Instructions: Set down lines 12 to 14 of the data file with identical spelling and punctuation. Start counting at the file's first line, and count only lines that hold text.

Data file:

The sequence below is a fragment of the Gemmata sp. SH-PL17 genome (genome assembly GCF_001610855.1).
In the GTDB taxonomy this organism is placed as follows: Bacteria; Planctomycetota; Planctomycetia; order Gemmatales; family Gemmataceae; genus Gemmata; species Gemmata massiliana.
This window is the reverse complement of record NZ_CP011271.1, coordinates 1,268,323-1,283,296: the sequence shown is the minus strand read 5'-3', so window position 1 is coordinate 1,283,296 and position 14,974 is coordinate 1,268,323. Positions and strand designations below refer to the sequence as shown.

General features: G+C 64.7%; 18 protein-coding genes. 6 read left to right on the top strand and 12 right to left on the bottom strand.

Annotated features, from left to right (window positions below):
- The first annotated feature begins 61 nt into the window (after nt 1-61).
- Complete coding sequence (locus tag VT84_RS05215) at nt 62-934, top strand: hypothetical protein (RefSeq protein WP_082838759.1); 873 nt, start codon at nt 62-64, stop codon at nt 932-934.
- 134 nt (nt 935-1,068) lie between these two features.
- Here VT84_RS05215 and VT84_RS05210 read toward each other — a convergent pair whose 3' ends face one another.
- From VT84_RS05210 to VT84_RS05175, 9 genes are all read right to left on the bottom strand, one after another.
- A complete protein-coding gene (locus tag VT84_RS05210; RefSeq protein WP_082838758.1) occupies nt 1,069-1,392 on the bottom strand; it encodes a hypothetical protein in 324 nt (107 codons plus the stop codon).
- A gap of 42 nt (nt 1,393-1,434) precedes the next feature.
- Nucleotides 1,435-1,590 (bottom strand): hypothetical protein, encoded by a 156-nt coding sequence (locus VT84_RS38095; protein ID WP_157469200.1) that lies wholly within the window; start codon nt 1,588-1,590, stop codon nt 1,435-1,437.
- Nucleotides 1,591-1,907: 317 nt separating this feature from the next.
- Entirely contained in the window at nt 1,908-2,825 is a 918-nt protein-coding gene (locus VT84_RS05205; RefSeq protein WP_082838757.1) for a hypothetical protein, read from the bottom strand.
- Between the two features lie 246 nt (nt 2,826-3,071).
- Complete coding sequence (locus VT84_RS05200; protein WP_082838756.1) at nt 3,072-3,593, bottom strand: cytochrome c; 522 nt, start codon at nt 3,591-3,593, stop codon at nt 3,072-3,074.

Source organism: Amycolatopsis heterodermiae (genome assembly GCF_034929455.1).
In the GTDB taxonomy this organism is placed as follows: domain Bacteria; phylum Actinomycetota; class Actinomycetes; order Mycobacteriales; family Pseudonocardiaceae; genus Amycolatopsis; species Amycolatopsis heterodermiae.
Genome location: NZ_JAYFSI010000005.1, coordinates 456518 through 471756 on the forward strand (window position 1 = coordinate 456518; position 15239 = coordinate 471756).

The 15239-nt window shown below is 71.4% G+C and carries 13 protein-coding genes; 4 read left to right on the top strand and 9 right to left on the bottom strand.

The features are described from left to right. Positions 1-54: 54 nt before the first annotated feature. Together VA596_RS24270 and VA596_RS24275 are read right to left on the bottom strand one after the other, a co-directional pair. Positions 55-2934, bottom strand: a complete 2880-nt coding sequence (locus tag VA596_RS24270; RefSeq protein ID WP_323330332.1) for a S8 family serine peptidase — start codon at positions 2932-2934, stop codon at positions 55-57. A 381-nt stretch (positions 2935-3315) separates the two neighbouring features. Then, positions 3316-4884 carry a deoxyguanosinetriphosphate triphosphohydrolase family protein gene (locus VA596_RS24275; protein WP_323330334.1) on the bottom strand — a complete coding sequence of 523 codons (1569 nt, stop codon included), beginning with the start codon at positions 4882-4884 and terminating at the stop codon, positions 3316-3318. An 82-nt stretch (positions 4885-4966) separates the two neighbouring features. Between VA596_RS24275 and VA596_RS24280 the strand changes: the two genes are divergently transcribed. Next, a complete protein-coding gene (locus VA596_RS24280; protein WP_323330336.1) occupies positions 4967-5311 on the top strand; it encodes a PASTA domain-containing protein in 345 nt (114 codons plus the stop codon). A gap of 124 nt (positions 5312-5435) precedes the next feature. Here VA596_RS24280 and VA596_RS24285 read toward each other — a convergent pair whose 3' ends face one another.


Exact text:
- A gap of 42 nt (nt 1,393-1,434) precedes the next feature.
- Nucleotides 1,435-1,590 (bottom strand): hypothetical protein, encoded by a 156-nt coding sequence (locus VT84_RS38095; protein ID WP_157469200.1) that lies wholly within the window; start codon nt 1,588-1,590, stop codon nt 1,435-1,437.
- Nucleotides 1,591-1,907: 317 nt separating this feature from the next.